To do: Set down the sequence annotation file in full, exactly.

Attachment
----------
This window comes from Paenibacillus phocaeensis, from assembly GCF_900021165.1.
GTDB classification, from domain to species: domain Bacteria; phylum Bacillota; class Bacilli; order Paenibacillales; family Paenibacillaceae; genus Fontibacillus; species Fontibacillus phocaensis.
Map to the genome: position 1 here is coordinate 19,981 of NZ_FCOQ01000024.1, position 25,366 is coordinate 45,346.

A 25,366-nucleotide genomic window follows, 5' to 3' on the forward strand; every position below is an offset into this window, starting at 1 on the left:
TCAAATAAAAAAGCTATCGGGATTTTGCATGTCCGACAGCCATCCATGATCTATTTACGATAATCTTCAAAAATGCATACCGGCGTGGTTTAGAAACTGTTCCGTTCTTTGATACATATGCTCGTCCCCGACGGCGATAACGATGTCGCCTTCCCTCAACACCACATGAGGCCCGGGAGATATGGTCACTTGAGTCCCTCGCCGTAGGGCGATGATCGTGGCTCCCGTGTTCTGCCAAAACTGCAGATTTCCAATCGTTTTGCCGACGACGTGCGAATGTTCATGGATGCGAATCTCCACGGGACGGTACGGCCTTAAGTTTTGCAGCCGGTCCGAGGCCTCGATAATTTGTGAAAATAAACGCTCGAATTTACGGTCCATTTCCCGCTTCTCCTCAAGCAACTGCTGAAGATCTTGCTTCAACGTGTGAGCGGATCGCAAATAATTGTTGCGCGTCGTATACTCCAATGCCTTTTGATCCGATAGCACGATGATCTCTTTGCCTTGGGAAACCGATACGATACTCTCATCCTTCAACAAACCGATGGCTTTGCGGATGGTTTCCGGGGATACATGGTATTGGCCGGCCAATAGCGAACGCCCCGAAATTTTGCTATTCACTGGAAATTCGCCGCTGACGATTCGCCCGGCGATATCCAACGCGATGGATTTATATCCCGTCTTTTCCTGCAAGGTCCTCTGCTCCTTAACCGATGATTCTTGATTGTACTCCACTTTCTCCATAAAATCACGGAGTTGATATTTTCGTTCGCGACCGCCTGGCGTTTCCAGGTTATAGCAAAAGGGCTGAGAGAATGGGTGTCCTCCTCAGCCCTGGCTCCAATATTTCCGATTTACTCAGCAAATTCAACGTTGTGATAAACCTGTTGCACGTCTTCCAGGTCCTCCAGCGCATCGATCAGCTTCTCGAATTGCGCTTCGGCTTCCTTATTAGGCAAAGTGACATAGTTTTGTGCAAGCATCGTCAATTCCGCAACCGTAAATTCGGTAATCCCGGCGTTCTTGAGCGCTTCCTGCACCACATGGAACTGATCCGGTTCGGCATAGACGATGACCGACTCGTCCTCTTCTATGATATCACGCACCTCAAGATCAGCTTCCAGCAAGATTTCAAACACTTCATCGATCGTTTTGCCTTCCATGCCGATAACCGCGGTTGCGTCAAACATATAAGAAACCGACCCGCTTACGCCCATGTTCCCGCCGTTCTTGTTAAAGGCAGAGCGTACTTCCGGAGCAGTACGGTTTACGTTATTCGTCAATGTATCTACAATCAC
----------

This window comes from Paenibacillus phocaeensis, from assembly GCF_900021165.1.
GTDB classification, from domain to species: domain Bacteria; phylum Bacillota; class Bacilli; order Paenibacillales; family Paenibacillaceae; genus Fontibacillus; species Fontibacillus phocaensis.
Map to the genome: position 1 here is coordinate 19,981 of NZ_FCOQ01000024.1, position 25,366 is coordinate 45,346.

A 25,366-nucleotide genomic window follows, 5' to 3' on the forward strand; every position below is an offset into this window, starting at 1 on the left:
TCAAATAAAAAAGCTATCGGGATTTTGCATGTCCGACAGCCATCCATGATCTATTTACGATAATCTTCAAAAATGCATACCGGCGTGGTTTAGAAACTGTTCCGTTCTTTGATACATATGCTCGTCCCCGACGGCGATAACGATGTCGCCTTCCCTCAACACCACATGAGGCCCGGGAGATATGGTCACTTGAGTCCCTCGCCGTAGGGCGATGATCGTGGCTCCCGTGTTCTGCCAAAACTGCAGATTTCCAATCGTTTTGCCGACGACGTGCGAATGTTCATGGATGCGAATCTCCACGGGACGGTACGGCCTTAAGTTTTGCAGCCGGTCCGAGGCCTCGATAATTTGTGAAAATAAACGCTCGAATTTACGGTCCATTTCCCGCTTCTCCTCAAGCAACTGCTGAAGATCTTGCTTCAACGTGTGAGCGGATCGCAAATAATTGTTGCGCGTCGTATACTCCAATGCCTTTTGATCCGATAGCACGATGATCTCTTTGCCTTGGGAAACCGATACGATACTCTCATCCTTCAACAAACCGATGGCTTTGCGGATGGTTTCCGGGGATACATGGTATTGGCCGGCCAATAGCGAACGCCCCGAAATTTTGCTATTCACTGGAAATTCGCCGCTGACGATTCGCCCGGCGATATCCAACGCGATGGATTTATATCCCGTCTTTTCCTGCAAGGTCCTCTGCTCCTTAACCGATGATTCTTGATTGTACTCCACTTTCTCCATAAAATCACGGAGTTGATATTTTCGTTCGCGACCGCCTGGCGTTTCCAGGTTATAGCAAAAGGGCTGAGAGAATGGGTGTCCTCCTCAGCCCTGGCTCCAATATTTCCGATTTACTCAGCAAATTCAACGTTGTGATAAACCTGTTGCACGTCTTCCAGGTCCTCCAGCGCATCGATCAGCTTCTCGAATTGCGCTTCGGCTTCCTTATTAGGCAAAGTGACATAGTTTTGTGCAAGCATCGTCAATTCCGCAACCGTAAATTCGGTAATCCCGGCGTTCTTGAGCGCTTCCTGCACCACATGGAACTGATCCGGTTCGGCATAGACGATGACCGACTCGTCCTCTTCTATGATATCACGCACCTCAAGATCAGCTTCCAGCAAGATTTCAAACACTTCATCGATCGTTTTGCCTTCCATGCCGATAACCGCGGTTGCGTCAAACATATAAGAAACCGACCCGCTTACGCCCATGTTCCCGCCGTTCTTGTTAAAGGCAGAGCGTACTTCCGGAGCAGTACGGTTTACGTTATTCGTCAATGTATCTACAATCAC